Two of SI’s best known politicians graduated in the 1940s — George Moscone ’47 and Leo McCarthy ’48.
George Moscone’s senior yearbook caption included the following: “A devotee to athletics and ROTC, he was mentioned on several All-City basketball selections, having played on various school teams since his freshman year. He won the first year elocution contest and was a three-year baseballer. The ‘Bambino’ will attend St. Mary’s with Herman Wedemeyer.”
Born to working-class parents November 24, 1929, Moscone went on to SI where he excelled at basketball, earning all-city honors and an athletic scholarship to college. He played for Phil Woolpert, and, along with Cap Lavin, helped the team earn its second AAA championship. He was also a good speaker, as his victory in the Frosh Elocution Contest indicated.
After graduating from college and Hastings Law School, he married Gina Bodanza, his childhood sweetheart, and they had four children. (Two of those children, Chris Moscone ’80 and Jonathan Moscone ’82, were in class at SI the day their father died. His granddaughter, Zea Moscone, is a member of SI’s class of 2008.)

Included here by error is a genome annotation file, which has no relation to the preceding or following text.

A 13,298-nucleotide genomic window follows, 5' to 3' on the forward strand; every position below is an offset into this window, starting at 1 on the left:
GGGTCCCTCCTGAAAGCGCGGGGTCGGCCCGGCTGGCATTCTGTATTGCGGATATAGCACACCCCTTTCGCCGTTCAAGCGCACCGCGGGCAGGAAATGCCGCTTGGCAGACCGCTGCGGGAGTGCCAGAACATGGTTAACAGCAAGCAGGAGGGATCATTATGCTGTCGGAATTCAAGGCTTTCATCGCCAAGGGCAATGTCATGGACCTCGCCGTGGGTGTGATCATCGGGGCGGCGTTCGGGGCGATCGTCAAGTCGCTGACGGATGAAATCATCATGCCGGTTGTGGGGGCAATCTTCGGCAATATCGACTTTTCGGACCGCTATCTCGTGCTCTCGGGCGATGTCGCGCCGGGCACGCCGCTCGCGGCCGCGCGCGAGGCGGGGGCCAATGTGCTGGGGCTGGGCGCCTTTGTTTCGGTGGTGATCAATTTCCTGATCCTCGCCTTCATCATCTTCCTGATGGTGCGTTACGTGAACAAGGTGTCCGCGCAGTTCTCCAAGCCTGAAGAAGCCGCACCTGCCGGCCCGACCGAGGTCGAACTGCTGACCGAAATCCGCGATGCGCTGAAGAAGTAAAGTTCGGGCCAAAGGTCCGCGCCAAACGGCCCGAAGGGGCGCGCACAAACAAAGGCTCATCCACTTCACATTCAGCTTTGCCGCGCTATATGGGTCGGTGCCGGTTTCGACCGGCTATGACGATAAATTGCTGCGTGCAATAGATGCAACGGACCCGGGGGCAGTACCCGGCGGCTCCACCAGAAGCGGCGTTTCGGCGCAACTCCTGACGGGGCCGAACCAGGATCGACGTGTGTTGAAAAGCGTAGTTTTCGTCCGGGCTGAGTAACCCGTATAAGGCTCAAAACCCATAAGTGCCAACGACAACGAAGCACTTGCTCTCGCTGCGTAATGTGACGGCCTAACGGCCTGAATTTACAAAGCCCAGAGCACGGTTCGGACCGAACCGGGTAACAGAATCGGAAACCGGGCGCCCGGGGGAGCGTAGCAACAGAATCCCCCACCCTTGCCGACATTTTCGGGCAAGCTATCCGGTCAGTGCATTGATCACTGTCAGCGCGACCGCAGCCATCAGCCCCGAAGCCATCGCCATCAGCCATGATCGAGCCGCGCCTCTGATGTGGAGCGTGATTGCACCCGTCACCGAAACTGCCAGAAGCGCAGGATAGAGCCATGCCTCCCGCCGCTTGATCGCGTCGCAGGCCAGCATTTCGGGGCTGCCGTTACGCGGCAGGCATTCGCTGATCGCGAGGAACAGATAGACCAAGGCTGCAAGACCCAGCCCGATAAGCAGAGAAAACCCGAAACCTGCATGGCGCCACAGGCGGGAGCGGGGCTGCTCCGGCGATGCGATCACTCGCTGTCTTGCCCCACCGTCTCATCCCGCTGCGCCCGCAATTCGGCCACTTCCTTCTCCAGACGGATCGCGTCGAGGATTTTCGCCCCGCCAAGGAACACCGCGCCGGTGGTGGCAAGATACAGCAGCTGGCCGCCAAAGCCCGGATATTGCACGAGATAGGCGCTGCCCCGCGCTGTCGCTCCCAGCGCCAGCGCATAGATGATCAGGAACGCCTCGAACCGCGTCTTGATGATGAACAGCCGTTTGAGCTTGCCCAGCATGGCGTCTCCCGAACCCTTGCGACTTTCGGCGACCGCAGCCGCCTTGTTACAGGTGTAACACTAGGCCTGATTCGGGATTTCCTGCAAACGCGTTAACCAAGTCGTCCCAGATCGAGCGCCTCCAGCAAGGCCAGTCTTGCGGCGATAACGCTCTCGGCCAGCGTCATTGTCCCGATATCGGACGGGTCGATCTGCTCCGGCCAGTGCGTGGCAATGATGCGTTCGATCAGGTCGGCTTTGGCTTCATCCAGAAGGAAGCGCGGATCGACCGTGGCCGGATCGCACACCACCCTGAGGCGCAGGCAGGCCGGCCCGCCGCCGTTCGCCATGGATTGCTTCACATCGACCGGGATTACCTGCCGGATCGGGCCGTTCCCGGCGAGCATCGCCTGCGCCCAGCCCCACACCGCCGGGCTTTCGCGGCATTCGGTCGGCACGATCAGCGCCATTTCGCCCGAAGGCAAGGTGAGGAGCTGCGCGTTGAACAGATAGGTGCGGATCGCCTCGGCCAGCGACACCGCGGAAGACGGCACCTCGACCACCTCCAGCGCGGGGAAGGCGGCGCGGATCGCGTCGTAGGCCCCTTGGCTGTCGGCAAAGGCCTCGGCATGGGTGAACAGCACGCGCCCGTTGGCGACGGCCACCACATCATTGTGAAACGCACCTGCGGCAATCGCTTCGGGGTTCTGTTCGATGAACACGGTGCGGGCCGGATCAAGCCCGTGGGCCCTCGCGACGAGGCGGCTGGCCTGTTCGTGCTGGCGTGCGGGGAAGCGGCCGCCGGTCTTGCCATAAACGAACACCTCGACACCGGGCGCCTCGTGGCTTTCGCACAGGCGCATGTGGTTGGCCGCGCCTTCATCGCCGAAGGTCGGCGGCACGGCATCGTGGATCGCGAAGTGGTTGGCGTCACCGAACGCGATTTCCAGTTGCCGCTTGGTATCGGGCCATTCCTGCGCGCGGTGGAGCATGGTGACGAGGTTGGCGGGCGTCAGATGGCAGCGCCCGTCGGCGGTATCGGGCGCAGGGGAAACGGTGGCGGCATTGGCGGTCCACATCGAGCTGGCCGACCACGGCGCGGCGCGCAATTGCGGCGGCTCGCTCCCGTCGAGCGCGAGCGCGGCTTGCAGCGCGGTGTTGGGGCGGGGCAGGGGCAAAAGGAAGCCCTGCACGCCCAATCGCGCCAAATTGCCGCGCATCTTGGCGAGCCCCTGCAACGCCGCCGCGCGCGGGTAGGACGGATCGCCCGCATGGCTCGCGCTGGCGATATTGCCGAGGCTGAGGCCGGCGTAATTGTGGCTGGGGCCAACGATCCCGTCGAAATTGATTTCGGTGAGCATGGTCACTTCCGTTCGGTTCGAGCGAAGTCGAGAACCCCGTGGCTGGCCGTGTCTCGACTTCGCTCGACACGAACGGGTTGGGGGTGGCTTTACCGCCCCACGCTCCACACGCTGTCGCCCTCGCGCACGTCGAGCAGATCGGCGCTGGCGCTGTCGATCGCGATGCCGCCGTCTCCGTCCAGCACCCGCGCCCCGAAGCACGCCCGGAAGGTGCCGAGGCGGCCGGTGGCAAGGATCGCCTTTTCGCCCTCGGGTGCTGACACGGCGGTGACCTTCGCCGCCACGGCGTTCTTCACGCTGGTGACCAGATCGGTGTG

He became involved in San Francisco politics through John and Phillip Burton and won elections for supervisor, state senator and San Francisco Mayor. A champion for civil rights and the interests of the poor and working class, Moscone was a popular mayor. On November 27, 1978, he and Supervisor Harvey Milk were gunned down by former Supervisor Dan White. That night, 40,000 people marched in a candlelight vigil to honor Moscone and Milk. (More on this in Chapter XI.)
Leo McCarthy was born in Auckland, New Zealand, and immigrated with his parents to California when he was 3 years old. At SI he made the track team and competed in shot put. He later earned a Bachelor’s degree in history from USF in 1955. He married Jacqueline Burke, and they have four children, two of whom attended SI — Adam ’83 and Niall ’85. (Leo’s grandchildren Courtney Allen ’97 and Kevin Allen ’00 also attended SI.)
In 1964, he was elected to the San Francisco Board of Supervisors (along with Moscone) and later served as California Assembly Speaker for six years in the 1970s followed by a 12-year stint as Lieutenant Governor. In his many years of public service, he is credited for his efforts in education, health and the environment. (He also made a point of driving to his San Francisco home every day from Sacramento to be with his family.) He is a longtime SI supporter who attends many of the school’s events and was a featured speaker at a Downtown Business Lunch in the 1990s.